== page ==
There are two topics that have been plaguing the National Hockey League for the last few months. One is future team relocations, the other is Shea Weber’s contract.
We’ll tackle the latter first. There are constant contradicting rumors being tossed around about Shea Weber’s contract.
Some will say “the Predators want a deal done by the end of the week” (which has been said for the last month or so) while others will state that talks between the Predators and Weber’s agent have completely stopped.
Both sides have an arbitration hearing scheduled for Tuesday, August 2, a day before recently signed Zach Parise was supposed to have his arbitration hearing.
To put it simply, there are three different options here. The first is that Weber could sign a long-term deal with Nashville, the second is that he could sign a one-year deal and the third is that he could walk away or be traded to another team.
Obviously, Nashville would prefer the first option, but they would certainly be open to accepting an extra year to talk to him about other contract options or get more time to find a decent trade proposal.
Shea Weber is the guy I consider to be the best defender in the NHL under the age of 30. Not everybody will agree with that statement, but everybody does agree that Weber is a great defenseman in his own right.
The question is, if Weber is so great and Nashville has so much cap space, why is it so hard to reach a deal? Nashville could easily offer him as much money as he wants, right? Wrong.
Most hardcore hockey fans already know this, but the fact is that there are about a dozen teams in the league that hang right on or around the NHL’s salary floor. Nashville is one of those teams. Despite recently being a playoff team more often than not, they don’t generate enough money to spend lots on player contracts.
Now, with a huge increase in the cap floor, Nashville is required to spend at least another $6.8 million in order to meet NHL standards, but they have to sign three more players. Shea Weber could easily demand every bit of that $6.8 million on his own.
While lack of money is probably not the case here, there is obviously something stonewalling a deal between Weber and the Predators.
The fact that Weber is the team’s franchise player and they have issues with generating cash means that, if Weber isn’t signed, the Predators could be in for a rough ride.
What I mean by that is there are a lot of teams facing possible relocation in the NHL. The Phoenix Coyotes spearhead the group that includes the Florida Panthers and the New York Islanders, pending a Nassau County vote on August 1, to build a new arena.
Could losing Shea Weber be the beginning of the end for Nashville?
Most people will say that Nashville isn’t nearly as likely to relocate as the teams listed above, and I wouldn’t disagree, but does Nashville become one of those teams if they lose Weber?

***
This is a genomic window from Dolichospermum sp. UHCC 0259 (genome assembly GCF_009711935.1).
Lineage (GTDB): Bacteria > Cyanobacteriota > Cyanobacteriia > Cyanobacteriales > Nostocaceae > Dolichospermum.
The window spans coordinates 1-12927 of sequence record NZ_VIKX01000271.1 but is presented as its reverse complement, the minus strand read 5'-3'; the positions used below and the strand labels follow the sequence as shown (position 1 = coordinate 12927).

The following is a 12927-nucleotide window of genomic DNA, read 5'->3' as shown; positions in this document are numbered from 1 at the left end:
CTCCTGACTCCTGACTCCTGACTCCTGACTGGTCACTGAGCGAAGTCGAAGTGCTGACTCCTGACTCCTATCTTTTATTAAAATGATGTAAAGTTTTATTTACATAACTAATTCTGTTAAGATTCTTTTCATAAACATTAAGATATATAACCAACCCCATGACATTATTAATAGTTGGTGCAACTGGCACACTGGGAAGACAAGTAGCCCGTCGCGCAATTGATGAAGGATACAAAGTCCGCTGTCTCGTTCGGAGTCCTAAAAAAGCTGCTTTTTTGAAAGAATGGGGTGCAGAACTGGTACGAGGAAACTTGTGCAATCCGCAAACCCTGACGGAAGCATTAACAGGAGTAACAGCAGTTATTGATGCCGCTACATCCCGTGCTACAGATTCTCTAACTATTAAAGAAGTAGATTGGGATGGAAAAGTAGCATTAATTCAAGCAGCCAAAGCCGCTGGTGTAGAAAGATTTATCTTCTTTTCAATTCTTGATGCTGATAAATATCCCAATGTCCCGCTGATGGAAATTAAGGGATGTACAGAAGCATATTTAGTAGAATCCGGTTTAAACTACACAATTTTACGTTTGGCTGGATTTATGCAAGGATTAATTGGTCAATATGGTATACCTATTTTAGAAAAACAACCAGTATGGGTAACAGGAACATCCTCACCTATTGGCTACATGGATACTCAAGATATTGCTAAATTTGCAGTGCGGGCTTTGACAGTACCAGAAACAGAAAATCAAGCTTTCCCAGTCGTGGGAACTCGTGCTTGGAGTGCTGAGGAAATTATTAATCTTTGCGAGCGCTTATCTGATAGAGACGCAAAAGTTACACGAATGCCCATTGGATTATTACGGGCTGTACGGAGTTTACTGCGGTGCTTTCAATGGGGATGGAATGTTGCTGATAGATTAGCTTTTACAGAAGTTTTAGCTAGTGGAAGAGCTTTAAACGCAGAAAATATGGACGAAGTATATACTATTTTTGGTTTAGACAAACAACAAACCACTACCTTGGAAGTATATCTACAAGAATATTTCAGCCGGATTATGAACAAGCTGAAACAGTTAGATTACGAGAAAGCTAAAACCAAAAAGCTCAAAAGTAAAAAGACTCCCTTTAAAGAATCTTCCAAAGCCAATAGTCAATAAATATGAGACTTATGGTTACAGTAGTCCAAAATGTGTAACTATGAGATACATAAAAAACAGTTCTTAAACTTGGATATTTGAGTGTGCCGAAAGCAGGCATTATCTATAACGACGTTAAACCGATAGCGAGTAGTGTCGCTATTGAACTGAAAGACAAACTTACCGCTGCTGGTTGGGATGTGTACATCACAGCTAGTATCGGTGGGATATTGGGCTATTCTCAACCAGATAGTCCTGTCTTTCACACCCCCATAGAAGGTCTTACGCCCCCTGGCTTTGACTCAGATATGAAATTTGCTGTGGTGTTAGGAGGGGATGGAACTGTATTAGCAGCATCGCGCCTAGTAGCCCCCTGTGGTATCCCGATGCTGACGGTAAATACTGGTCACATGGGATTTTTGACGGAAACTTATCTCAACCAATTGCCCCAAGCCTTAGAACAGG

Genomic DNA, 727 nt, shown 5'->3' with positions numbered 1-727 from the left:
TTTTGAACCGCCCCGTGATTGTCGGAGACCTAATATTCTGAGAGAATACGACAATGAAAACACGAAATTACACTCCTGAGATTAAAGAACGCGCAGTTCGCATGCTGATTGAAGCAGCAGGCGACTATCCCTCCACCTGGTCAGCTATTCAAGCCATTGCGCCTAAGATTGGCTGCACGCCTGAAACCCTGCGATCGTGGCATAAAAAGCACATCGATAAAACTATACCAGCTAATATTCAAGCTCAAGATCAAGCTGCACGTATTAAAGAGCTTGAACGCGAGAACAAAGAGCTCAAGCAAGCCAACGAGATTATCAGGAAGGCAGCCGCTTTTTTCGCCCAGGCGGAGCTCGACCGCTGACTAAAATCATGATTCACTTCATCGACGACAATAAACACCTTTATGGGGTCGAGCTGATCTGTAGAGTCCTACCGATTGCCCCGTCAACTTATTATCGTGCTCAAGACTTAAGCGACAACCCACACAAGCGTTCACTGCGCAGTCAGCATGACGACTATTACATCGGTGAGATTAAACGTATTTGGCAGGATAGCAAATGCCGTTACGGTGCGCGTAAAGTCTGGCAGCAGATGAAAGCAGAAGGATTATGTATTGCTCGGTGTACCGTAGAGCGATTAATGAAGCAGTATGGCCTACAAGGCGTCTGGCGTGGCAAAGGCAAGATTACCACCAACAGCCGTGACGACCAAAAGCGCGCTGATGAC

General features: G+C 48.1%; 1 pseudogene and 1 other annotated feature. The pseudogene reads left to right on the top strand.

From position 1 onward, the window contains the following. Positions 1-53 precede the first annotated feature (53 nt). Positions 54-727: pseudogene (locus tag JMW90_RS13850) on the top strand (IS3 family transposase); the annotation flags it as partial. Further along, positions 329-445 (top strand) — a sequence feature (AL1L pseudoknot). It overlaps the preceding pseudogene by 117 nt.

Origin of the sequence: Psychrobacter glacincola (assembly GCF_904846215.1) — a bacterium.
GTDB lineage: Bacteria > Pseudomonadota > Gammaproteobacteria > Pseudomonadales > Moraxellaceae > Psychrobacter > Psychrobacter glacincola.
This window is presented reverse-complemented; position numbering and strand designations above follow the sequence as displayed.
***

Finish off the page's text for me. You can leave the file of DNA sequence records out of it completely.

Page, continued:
No doubt Weber is the franchise player of the team’s 13-year history, and losing a player of his caliber would be a blow to any GM. But this isn’t just the loss of a player—it could be the loss of an entire franchise.
Weber, along with head coach Barry Trotz, has been a cornerstone of the Predators’ success. As a good team, they’re barely keeping their heads above water financially. But as a bad team, who knows what could happen, and it’s not necessarily a stretch to believe that losing Weber could sink the team out of the playoffs for an extended period of time.
Could the Predators find another star player after losing Weber? Absolutely. It’s possible, but it’s not probable. They haven’t had early draft picks in quite a few years which hurts their prospect pool, and their biggest hope offensively, Alexander Radulov, shows no interest in coming to the NHL or, more importantly, to Nashville.
Even if Radulov did come back, he only has one year to fulfill on his contract with the Predators before he could scurry away to another team willing to offer him the big bucks.
And that is exactly what makes re-signing Weber a task of the utmost importance. Sure, there are always star free agents to be found every July 1, but there are two motivators every player has to sign with a team. One is money, the other is winning.
We’ve already established that Nashville doesn’t have money, and if they lost Weber you could seriously question their ability to win.
With all that in mind, when considering the contract talks between Shea Weber and the Predators, fans should remember that losing Weber wont just mean the loss of a player—it could mean the loss of a franchise in Nashville, Tennessee.
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